Pizza Deliveryman Who Was Slain Wife Angry Over Evan Ebel's Mistaken Release





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Published on Apr 2, 2013

Relatives of a pizza deliveryman believed slain by the same man who killed Colorado's prisons chief say a court's apology for a clerical error that led to the suspect's early release isn't enough.

"Clerical error ain't going to bring my husband back," deliveryman Nathan Leon's widow, Katherine Leon, told CNN affiliate KUSA. "[It] ain't going to bring Tom Clements back. It's not going to bring my children's father back. How do I tell my 4-year-old (that) daddy was murdered because of a clerical error?"

Evan Ebel, the man suspected of killing Colorado's prisons chief Tom Clements, was released from prison in January -- four years earlier than he was supposed to be let out.

Authorities suspect he went on to kill Clements and also say there is a "strong connection" between that killing and the murder of Leon, who was found dead in suburban Golden, Colorado.

Clements was shot to death at his home outside Colorado Springs on March 19. Ebel was killed two days later in northern Texas in a gun battle with authorities that left a sheriff's deputy wounded.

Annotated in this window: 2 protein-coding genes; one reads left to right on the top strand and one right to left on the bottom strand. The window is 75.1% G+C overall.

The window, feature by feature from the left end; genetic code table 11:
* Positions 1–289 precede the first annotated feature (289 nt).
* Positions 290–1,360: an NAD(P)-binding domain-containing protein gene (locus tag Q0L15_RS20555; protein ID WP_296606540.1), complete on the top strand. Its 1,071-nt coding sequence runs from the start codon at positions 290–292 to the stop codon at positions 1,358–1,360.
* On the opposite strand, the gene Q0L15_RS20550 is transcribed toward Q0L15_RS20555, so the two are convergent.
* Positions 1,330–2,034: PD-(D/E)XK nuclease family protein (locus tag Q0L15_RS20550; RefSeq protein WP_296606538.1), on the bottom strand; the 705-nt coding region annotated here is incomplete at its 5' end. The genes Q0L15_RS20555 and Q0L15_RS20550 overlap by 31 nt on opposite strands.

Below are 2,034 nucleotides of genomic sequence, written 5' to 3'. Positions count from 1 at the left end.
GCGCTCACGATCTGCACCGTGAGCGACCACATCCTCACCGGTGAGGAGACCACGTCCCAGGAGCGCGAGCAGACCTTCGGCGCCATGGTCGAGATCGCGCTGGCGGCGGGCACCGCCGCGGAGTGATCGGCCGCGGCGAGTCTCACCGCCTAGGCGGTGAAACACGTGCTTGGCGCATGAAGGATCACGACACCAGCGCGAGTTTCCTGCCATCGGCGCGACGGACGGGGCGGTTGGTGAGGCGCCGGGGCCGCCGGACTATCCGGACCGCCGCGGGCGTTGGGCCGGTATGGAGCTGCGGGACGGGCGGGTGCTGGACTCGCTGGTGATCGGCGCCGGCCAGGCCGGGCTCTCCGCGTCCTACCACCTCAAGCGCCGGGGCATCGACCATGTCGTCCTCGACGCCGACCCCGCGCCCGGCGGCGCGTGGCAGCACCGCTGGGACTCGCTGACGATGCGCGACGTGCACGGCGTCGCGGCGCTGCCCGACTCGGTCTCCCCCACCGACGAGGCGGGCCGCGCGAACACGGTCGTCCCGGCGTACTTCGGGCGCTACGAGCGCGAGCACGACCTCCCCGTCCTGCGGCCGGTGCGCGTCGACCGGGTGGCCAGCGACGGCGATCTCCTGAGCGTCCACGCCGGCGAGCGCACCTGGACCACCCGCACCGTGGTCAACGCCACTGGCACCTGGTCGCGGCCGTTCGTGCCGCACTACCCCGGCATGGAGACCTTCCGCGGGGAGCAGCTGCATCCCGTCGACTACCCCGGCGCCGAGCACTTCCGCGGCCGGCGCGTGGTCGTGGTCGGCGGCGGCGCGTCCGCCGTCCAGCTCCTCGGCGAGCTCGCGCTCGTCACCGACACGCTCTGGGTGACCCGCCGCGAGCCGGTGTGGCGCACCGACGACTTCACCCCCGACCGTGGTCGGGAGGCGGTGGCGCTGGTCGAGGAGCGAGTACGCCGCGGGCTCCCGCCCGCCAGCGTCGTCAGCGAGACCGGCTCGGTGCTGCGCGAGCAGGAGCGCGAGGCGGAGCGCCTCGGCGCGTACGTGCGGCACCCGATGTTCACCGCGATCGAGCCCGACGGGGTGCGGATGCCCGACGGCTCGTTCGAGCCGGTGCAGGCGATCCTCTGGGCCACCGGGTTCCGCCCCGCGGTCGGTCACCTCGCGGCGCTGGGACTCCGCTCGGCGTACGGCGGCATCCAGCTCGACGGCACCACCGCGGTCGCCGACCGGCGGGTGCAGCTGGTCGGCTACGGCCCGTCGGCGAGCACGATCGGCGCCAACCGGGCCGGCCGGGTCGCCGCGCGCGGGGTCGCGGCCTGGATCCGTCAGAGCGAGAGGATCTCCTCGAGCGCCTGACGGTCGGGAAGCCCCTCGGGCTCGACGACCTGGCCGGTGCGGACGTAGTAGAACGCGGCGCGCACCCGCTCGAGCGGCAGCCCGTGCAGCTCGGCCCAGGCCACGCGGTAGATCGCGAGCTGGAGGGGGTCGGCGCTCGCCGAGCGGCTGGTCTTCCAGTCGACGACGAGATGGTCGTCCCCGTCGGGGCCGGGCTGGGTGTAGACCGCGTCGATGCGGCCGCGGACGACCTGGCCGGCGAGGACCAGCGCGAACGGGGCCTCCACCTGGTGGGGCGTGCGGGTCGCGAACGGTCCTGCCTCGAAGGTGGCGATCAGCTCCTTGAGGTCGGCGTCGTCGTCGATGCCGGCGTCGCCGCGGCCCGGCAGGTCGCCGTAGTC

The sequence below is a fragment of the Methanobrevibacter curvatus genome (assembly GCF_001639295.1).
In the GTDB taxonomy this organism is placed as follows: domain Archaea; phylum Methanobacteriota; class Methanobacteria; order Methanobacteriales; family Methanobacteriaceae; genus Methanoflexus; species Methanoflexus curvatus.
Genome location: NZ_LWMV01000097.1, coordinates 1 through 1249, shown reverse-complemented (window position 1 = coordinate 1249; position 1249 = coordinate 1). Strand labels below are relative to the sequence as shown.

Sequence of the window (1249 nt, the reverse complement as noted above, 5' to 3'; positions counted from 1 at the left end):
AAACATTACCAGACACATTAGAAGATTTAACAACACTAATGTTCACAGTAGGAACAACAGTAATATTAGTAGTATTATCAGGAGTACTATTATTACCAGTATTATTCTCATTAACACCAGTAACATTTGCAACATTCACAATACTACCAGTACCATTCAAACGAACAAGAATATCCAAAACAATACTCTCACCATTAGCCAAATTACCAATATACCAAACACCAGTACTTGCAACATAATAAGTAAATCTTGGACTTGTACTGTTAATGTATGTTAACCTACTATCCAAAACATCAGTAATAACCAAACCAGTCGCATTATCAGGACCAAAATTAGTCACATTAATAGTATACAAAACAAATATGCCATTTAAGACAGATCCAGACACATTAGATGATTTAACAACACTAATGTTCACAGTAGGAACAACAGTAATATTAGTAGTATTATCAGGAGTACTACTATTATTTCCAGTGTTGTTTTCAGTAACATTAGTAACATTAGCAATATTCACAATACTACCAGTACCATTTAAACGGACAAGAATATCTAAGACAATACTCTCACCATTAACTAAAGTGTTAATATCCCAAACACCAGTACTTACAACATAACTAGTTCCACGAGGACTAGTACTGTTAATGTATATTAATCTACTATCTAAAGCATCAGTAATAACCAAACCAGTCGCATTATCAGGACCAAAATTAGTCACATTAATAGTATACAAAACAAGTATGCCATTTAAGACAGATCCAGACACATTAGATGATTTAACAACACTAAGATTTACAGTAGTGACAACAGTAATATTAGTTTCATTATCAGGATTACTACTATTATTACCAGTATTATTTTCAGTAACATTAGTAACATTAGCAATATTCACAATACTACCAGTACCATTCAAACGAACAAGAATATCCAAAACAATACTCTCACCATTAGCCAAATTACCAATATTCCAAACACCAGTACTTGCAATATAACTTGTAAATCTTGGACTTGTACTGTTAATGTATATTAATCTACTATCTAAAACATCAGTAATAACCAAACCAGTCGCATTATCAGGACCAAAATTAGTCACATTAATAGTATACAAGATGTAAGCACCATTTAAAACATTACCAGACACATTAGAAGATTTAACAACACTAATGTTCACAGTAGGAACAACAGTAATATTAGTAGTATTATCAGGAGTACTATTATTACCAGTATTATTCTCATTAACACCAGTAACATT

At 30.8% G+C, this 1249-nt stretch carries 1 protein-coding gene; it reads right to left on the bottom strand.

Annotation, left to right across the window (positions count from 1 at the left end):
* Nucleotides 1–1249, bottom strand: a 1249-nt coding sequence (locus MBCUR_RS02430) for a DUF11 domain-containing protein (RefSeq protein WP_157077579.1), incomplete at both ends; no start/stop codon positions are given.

Court officials failed to notify the state Department of Corrections that Ebel was supposed to serve two consecutive four-year terms for assaulting a prison guard, so the department let him out early.

The judge in the case did not explicitly mention that the sentences were supposed to run one after another because those conditions were included in the plea agreement, according to a statement Monday by Charles Barton, chief judge of the 11th Judicial District, and Walter Blair, district administrator.

"The district has undertaken a review of its practices in an effort to avoid a re-occurrence of this circumstance," they said in the statement.

"The court regrets this oversight and extends condolences to the families of Mr. Nathan Leon and Mr. Tom Clements."

Leon's mother-in-law, Bernadette Alness, told KUSA that someone should "stand up and be accountable."

"I don't mean by saying 'we send condolences,'" she said. "Who is going to stand up and be accountable to my daughter? To my grandchildren?"


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